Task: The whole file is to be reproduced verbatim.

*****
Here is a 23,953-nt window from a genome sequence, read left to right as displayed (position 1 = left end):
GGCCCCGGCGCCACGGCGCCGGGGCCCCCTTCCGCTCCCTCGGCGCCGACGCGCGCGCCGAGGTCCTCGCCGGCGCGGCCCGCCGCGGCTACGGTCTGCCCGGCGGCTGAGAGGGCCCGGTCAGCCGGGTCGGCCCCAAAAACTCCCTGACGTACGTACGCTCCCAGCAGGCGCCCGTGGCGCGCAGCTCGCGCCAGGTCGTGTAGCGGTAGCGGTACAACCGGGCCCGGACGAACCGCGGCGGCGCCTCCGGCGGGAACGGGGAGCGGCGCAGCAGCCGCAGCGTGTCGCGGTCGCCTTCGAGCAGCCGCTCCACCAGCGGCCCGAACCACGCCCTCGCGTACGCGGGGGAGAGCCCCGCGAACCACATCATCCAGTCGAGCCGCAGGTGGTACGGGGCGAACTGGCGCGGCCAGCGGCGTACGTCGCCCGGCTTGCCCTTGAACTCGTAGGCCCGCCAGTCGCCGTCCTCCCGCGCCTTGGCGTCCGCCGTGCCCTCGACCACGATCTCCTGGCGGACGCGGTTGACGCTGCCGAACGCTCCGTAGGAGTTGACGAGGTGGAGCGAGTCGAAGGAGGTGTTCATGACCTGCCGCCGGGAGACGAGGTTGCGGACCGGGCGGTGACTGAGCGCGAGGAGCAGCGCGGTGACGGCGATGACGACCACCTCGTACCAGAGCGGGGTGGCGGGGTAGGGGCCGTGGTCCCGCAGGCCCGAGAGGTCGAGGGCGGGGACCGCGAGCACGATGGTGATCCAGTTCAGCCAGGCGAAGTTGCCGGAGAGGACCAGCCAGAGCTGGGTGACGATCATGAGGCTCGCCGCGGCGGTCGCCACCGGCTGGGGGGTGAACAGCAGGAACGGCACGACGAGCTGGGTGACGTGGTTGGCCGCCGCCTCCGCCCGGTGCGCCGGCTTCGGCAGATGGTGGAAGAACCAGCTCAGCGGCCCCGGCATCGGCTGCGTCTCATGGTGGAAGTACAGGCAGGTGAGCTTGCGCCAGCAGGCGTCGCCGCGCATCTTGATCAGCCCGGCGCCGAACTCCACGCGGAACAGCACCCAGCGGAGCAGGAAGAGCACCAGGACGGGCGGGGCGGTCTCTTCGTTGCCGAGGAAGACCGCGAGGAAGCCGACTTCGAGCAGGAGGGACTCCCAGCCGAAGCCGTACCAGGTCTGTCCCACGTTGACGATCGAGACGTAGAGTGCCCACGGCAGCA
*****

Here is a 23,953-nt window from a genome sequence, read left to right as displayed (position 1 = left end):
GGCCCCGGCGCCACGGCGCCGGGGCCCCCTTCCGCTCCCTCGGCGCCGACGCGCGCGCCGAGGTCCTCGCCGGCGCGGCCCGCCGCGGCTACGGTCTGCCCGGCGGCTGAGAGGGCCCGGTCAGCCGGGTCGGCCCCAAAAACTCCCTGACGTACGTACGCTCCCAGCAGGCGCCCGTGGCGCGCAGCTCGCGCCAGGTCGTGTAGCGGTAGCGGTACAACCGGGCCCGGACGAACCGCGGCGGCGCCTCCGGCGGGAACGGGGAGCGGCGCAGCAGCCGCAGCGTGTCGCGGTCGCCTTCGAGCAGCCGCTCCACCAGCGGCCCGAACCACGCCCTCGCGTACGCGGGGGAGAGCCCCGCGAACCACATCATCCAGTCGAGCCGCAGGTGGTACGGGGCGAACTGGCGCGGCCAGCGGCGTACGTCGCCCGGCTTGCCCTTGAACTCGTAGGCCCGCCAGTCGCCGTCCTCCCGCGCCTTGGCGTCCGCCGTGCCCTCGACCACGATCTCCTGGCGGACGCGGTTGACGCTGCCGAACGCTCCGTAGGAGTTGACGAGGTGGAGCGAGTCGAAGGAGGTGTTCATGACCTGCCGCCGGGAGACGAGGTTGCGGACCGGGCGGTGACTGAGCGCGAGGAGCAGCGCGGTGACGGCGATGACGACCACCTCGTACCAGAGCGGGGTGGCGGGGTAGGGGCCGTGGTCCCGCAGGCCCGAGAGGTCGAGGGCGGGGACCGCGAGCACGATGGTGATCCAGTTCAGCCAGGCGAAGTTGCCGGAGAGGACCAGCCAGAGCTGGGTGACGATCATGAGGCTCGCCGCGGCGGTCGCCACCGGCTGGGGGGTGAACAGCAGGAACGGCACGACGAGCTGGGTGACGTGGTTGGCCGCCGCCTCCGCCCGGTGCGCCGGCTTCGGCAGATGGTGGAAGAACCAGCTCAGCGGCCCCGGCATCGGCTGCGTCTCATGGTGGAAGTACAGGCAGGTGAGCTTGCGCCAGCAGGCGTCGCCGCGCATCTTGATCAGCCCGGCGCCGAACTCCACGCGGAACAGCACCCAGCGGAGCAGGAAGAGCACCAGGACGGGCGGGGCGGTCTCTTCGTTGCCGAGGAAGACCGCGAGGAAGCCGACTTCGAGCAGGAGGGACTCCCAGCCGAAGCCGTACCAGGTCTGTCCCACGTTGACGATCGAGACGTAGAGTGCCCACGGCAGCA